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SIMPA simplifies micropipette aspiration to measure multiple samples simultaneously

JUN 14, 2024
With a microfluidic chip fitted with sliding elements, SIMPA enables parallel measurements of mechanical properties of cells, vesicles, and tissue.
SIMPA simplifies micropipette aspiration to measure multiple samples simultaneously internal name

SIMPA simplifies micropipette aspiration to measure multiple samples simultaneously lead image

Assessing the mechanical and rheological features of biological entities like cells, vesicles, and tissues is key to understanding their function. However, the conventional technique for such measurements, micropipette aspiration, requires individual attention for each sample in a tedious process.

Landiech et al. developed the sliding insert micropipette aspiration (SIMPA) method, which enables multiple parallel pipettes integrated into an adjustable microfluidic chip. SIMPA increases efficiency by facilitating simultaneous measurements and opens the possibility for automation with the microfluidic platform.

“Micropipette aspiration is one of the most used techniques to measure important properties such as stretching and bending moduli for lipid vesicles or elasticity and viscosity for cells or cell aggregates,” said author Pierre Joseph. “It measures the response of the cell, vesicle, or tissue to an aspiration applied by a cylindrical pipette. The deformation of the object is quantified by optically measuring the length of its protrusion inside the pipette.”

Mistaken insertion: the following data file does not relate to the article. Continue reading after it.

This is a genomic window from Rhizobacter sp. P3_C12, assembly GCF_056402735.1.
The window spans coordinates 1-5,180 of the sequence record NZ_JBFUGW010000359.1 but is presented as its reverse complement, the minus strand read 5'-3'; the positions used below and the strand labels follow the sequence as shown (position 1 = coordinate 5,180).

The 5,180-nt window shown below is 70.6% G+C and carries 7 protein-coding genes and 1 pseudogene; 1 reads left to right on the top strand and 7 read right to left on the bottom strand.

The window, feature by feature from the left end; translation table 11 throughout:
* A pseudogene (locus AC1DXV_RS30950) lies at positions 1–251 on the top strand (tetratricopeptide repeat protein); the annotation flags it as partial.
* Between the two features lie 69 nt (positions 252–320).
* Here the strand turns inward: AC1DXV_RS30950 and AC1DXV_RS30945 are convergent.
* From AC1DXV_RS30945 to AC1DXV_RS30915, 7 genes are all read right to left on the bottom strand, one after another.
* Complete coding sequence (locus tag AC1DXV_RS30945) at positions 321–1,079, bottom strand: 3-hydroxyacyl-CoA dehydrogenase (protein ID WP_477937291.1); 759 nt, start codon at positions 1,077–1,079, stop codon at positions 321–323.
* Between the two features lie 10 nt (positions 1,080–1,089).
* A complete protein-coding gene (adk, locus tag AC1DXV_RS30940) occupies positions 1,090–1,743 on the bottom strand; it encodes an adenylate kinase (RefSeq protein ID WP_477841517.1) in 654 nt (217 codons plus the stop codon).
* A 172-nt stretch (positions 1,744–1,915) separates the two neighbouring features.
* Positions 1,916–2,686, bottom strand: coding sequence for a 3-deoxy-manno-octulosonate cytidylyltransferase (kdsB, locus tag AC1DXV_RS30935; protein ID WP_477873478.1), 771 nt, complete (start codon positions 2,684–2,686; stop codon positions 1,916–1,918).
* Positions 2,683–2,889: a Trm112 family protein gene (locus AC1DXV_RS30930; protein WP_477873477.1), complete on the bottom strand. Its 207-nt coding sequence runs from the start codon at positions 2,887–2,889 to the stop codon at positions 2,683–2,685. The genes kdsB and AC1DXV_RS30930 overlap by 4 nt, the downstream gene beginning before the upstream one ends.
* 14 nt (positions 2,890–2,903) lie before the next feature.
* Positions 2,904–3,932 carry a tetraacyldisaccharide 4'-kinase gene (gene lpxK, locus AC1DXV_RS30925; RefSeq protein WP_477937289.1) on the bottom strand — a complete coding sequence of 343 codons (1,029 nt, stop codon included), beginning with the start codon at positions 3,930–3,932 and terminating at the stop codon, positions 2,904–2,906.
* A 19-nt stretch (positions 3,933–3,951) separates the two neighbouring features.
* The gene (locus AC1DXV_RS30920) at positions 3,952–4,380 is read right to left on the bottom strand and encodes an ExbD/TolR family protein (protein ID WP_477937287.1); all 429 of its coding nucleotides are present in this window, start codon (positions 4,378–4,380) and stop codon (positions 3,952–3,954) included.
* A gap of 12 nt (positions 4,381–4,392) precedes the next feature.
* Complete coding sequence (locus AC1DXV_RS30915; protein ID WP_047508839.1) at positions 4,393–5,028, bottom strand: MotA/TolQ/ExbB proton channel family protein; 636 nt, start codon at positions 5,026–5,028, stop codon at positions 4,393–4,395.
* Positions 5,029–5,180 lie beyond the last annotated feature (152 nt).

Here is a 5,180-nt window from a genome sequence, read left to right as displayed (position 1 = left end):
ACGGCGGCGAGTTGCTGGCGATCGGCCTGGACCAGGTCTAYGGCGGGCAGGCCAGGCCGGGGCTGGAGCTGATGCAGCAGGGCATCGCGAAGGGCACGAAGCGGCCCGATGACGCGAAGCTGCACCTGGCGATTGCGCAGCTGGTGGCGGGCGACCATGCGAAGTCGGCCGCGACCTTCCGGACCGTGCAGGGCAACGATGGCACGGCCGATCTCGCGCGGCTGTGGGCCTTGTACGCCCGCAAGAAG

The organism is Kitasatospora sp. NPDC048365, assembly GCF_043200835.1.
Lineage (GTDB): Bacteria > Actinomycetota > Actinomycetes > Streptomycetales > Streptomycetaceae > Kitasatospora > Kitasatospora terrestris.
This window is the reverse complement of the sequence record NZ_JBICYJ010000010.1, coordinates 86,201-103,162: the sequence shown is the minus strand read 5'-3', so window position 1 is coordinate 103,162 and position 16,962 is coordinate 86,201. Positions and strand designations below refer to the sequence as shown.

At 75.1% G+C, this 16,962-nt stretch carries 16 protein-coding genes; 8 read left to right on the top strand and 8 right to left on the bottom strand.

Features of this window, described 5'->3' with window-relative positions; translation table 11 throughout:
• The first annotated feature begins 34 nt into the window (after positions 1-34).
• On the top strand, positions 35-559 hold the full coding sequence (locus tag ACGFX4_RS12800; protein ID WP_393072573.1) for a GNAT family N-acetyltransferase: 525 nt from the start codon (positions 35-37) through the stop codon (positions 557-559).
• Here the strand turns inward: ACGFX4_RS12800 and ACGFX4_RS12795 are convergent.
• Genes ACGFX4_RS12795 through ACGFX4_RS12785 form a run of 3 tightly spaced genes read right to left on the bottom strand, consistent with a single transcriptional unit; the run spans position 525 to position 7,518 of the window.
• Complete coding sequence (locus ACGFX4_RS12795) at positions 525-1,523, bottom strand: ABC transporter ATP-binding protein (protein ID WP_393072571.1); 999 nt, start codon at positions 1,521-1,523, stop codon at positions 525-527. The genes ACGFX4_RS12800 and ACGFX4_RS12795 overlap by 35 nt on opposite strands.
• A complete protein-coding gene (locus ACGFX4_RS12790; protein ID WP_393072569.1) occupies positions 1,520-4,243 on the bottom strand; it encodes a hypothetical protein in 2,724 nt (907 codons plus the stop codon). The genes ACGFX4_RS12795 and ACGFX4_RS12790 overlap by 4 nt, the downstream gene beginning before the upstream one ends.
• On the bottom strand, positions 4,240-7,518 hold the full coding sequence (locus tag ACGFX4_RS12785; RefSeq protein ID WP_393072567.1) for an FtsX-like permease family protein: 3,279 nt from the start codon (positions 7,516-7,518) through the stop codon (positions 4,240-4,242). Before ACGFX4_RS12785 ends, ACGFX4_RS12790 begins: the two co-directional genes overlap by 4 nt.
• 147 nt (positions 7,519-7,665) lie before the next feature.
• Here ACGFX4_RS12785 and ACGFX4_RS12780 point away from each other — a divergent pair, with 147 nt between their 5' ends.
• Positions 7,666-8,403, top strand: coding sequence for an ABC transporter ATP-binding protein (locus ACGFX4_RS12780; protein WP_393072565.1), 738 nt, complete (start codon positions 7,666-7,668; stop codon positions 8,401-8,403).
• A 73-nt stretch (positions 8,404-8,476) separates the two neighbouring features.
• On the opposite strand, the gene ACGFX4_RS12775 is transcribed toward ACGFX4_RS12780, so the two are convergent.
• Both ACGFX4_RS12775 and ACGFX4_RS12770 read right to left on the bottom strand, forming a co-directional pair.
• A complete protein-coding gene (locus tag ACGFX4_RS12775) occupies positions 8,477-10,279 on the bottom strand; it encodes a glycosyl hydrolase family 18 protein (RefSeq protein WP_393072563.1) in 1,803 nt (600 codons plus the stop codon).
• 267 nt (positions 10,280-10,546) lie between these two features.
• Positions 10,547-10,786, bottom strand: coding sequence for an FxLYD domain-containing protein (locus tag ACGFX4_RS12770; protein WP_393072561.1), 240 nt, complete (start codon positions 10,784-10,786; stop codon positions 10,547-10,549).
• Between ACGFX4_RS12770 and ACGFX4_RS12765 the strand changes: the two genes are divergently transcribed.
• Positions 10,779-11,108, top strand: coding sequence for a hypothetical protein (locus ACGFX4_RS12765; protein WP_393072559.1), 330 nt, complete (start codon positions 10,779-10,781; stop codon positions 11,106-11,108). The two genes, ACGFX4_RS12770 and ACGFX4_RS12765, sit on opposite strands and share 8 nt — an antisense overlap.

The team fabricated the microfluidic chip with a polydimethylsiloxane base, enhanced by sliding elements that enable the cylindrical pipettes to fit securely. To test their device, they prewetted the chip and injected the desired sample under microscope supervision. Using image analysis, they quantified the deformation.

“Combining engineering, biophysics, and biology can lead to interesting developments,” said Joseph. “Here, we have developed a method that can quantify mechanical properties for several types of small objects. We are now planning to apply it to understand the biophysics of cell aggregates: how different factors affect the elasticity and viscosity, and how global responses emerge from microscopic interactions between cells.”

Source: “Parallel on-chip micropipettes enabling quantitative multiplexed characterization of vesicle mechanics and cell aggregates rheology,” by Sylvain Landiech, Marianne Elias, Pierre Lapèze, Hajar Ajiyel, Marine Plancke, Blanca González-Bermúdez, Adrian Laborde, Fabien Mesnilgrente, David Bourrier, Debora Berti, Costanza Montis, Laurent Mazenq, Jérémy Baldo, Clément Roux, Morgan Delarue, and Pierre Joseph, APL Bioengineering (2024). The article can be accessed at https://doi.org/10.1063/5.0193333 .

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